Evaluating the Effects of Antibody-Conjugated Multi-Walled Carbon Nanotubes in Combination with Microwave Irradiation

Amy Chall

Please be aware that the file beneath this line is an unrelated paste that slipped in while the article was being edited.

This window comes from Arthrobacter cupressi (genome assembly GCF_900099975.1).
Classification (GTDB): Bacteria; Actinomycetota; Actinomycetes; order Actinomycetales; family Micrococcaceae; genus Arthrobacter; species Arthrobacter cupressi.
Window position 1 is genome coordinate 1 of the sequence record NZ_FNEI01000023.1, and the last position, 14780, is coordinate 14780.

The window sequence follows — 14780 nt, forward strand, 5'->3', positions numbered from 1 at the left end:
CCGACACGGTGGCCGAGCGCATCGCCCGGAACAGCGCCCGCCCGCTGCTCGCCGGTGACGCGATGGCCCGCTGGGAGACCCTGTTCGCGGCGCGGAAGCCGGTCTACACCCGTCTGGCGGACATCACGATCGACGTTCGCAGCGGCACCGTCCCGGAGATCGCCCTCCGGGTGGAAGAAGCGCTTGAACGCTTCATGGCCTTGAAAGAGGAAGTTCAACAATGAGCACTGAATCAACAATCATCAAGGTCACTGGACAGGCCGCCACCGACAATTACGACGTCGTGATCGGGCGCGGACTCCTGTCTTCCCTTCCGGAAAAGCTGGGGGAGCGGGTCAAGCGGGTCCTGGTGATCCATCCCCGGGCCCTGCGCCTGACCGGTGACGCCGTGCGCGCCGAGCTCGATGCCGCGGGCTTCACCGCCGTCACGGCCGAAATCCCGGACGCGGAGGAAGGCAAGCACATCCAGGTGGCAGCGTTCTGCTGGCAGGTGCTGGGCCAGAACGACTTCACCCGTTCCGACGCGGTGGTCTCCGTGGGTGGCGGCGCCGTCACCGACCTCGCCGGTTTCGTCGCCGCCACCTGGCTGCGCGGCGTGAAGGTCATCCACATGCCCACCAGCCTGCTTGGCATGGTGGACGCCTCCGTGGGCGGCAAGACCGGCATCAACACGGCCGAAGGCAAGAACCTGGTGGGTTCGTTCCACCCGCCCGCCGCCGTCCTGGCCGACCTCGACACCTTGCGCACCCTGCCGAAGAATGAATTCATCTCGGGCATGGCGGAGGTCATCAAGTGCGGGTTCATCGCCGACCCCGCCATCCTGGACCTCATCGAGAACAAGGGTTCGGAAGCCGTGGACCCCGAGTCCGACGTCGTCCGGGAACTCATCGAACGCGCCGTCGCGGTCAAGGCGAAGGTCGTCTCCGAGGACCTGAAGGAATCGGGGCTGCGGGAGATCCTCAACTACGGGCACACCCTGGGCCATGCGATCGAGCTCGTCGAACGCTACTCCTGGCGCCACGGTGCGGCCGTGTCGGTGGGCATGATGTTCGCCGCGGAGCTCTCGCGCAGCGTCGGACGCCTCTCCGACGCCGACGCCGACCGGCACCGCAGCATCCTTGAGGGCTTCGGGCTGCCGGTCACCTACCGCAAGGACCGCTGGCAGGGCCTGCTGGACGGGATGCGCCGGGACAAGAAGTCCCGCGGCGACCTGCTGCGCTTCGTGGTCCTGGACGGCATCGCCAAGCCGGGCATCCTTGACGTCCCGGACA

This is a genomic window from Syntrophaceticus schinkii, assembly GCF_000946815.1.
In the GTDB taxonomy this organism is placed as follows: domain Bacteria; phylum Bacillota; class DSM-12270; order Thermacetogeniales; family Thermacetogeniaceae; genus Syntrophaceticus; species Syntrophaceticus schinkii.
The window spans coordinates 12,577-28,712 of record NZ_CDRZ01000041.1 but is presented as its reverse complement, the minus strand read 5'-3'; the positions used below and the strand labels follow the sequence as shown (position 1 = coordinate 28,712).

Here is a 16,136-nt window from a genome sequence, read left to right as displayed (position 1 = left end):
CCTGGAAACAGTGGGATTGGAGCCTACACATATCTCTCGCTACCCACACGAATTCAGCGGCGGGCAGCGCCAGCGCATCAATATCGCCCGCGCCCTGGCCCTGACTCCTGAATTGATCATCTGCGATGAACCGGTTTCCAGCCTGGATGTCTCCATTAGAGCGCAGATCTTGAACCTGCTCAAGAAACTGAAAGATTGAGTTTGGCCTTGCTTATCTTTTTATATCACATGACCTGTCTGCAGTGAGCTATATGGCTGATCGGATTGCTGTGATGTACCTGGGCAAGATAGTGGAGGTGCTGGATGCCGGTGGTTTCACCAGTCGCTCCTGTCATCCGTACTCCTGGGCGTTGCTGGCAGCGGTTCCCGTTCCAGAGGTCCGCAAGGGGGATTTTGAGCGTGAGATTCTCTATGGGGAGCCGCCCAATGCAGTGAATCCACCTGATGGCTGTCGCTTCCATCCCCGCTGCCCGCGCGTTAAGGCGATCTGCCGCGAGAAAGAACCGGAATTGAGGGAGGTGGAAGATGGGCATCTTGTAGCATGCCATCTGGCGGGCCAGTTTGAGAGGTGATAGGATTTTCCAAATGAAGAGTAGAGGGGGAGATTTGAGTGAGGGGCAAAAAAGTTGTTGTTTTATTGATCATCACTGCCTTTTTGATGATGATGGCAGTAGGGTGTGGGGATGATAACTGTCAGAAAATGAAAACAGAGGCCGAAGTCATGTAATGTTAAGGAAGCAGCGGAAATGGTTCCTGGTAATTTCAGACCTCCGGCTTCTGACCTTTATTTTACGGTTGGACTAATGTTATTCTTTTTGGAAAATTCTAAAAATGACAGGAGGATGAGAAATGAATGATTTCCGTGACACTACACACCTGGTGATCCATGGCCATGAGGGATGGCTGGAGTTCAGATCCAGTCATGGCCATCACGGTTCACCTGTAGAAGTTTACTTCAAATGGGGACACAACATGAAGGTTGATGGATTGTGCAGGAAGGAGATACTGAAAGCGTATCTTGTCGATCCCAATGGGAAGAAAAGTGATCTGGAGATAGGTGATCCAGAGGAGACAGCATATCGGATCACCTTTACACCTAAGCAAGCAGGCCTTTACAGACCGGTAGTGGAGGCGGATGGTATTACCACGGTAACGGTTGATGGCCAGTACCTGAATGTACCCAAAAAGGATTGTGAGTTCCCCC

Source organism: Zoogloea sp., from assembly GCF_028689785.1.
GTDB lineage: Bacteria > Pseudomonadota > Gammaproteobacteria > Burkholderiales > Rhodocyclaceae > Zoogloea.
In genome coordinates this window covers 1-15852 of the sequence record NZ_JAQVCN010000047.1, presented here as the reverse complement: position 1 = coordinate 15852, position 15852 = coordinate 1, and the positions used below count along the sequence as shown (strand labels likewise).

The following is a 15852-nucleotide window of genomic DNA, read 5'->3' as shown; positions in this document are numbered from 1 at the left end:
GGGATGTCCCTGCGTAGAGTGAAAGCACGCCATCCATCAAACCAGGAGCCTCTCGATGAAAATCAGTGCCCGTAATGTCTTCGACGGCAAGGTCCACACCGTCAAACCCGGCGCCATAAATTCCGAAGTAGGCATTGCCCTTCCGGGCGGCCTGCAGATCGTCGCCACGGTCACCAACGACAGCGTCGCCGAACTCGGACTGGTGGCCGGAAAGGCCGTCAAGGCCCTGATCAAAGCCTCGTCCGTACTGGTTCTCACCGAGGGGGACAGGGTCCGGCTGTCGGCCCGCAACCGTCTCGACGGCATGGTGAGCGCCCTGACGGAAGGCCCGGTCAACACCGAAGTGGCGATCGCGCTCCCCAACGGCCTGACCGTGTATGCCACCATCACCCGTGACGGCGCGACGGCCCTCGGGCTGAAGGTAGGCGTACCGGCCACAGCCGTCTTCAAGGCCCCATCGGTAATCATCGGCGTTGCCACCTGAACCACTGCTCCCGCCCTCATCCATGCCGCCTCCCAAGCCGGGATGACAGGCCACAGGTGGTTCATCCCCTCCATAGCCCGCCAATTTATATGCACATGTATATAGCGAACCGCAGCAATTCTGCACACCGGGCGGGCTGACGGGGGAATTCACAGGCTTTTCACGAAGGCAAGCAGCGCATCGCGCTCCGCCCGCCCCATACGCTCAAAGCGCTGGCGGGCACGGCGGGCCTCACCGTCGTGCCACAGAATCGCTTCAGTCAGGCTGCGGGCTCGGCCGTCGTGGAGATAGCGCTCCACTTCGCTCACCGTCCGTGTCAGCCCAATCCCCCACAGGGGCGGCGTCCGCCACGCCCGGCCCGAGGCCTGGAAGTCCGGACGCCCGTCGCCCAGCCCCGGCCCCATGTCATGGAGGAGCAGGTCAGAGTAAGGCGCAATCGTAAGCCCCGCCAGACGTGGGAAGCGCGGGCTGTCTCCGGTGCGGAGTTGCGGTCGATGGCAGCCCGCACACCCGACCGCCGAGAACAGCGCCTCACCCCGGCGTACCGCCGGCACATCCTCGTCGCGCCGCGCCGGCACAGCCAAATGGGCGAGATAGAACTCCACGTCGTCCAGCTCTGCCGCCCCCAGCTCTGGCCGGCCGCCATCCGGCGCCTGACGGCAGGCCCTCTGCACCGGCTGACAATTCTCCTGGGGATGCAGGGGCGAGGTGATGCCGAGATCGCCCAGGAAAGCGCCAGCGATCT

Cancer remains one of the largest public health concerns of our day, particularly in developed countries where technological advances have allowed populations to live well into their eighth decade. In America, those in their 80’s have a 1 in 2 chance of developing cancer in their lifetime. Prostate cancer, specifically is the second leading cause of cancer deaths in males. Traditional cancer therapies cause high levels of toxicity to the patient due to mechanisms of action that often attack cancer cells and healthy cells alike. The holy grail of cancer research is to find a treatment that targets the cancer cell directly while leaving healthy cells unharmed. The introduction of monoclonal antibodies as a way to target antigens that are highly expressed on cancer cells may be one way to reach this goal. Coupling antibodies with nanomaterials has also shown promising results which is the subject of this study. Multi-walled carbon nanotubes (MWCNT) possess the unique ability to be rapidly heated under microwave irradiation. Furthermore, the sidewalls can be modified to attach various molecules and proteins to its surface. This study evaluated MWCNTs conjugated with an antibody directed against prostate specific membrane antigen (PSMA) in combination with microwave irradiation as a potential ablative therapy. This study demonstrates hyperthermic ablation of the muscle cells surrounding antibody-conjugated MWCNTs after microwave irradiation. Additionally, it showed that these nanotubes remain localized at the sight of injection with no evidence of distribution amongst other tissue. Time-lapse confocal microscopy using transgenic zebrafish larvae demonstrated that macrophages and neutrophils are the first immune responders with phagocytosis. These findings support further efficacy studies in a human prostate tumor xenograft mouse model.